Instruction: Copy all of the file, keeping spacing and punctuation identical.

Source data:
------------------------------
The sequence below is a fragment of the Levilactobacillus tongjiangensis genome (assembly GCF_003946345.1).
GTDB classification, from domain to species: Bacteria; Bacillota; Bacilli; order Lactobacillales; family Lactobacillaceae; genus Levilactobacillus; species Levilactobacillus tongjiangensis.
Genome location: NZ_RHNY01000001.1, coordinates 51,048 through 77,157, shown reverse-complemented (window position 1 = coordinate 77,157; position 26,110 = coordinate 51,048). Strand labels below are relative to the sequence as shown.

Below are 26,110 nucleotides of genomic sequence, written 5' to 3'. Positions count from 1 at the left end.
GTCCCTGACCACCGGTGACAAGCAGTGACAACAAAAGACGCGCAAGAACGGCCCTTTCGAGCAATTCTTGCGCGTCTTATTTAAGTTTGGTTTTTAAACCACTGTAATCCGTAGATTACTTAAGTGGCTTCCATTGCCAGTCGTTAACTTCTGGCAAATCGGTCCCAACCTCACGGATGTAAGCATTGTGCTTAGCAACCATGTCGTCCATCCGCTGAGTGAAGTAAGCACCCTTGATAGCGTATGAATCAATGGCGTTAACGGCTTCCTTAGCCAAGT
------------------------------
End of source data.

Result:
The sequence below is a fragment of the Levilactobacillus tongjiangensis genome (assembly GCF_003946345.1).
GTDB classification, from domain to species: Bacteria; Bacillota; Bacilli; order Lactobacillales; family Lactobacillaceae; genus Levilactobacillus; species Levilactobacillus tongjiangensis.
Genome location: NZ_RHNY01000001.1, coordinates 51,048 through 77,157, shown reverse-complemented (window position 1 = coordinate 77,157; position 26,110 = coordinate 51,048). Strand labels below are relative to the sequence as shown.

Below are 26,110 nucleotides of genomic sequence, written 5' to 3'. Positions count from 1 at the left end.
GTCCCTGACCACCGGTGACAAGCAGTGACAACAAAAGACGCGCAAGAACGGCCCTTTCGAGCAATTCTTGCGCGTCTTATTTAAGTTTGGTTTTTAAACCACTGTAATCCGTAGATTACTTAAGTGGCTTCCATTGCCAGTCGTTAACTTCTGGCAAATCGGTCCCAACCTCACGGATGTAAGCATTGTGCTTAGCAACCATGTCGTCCATCCGCTGAGTGAAGTAAGCACCCTTGATAGCGTATGAATCAATGGCGTTAACGGCTTCCTTAGCCAAGT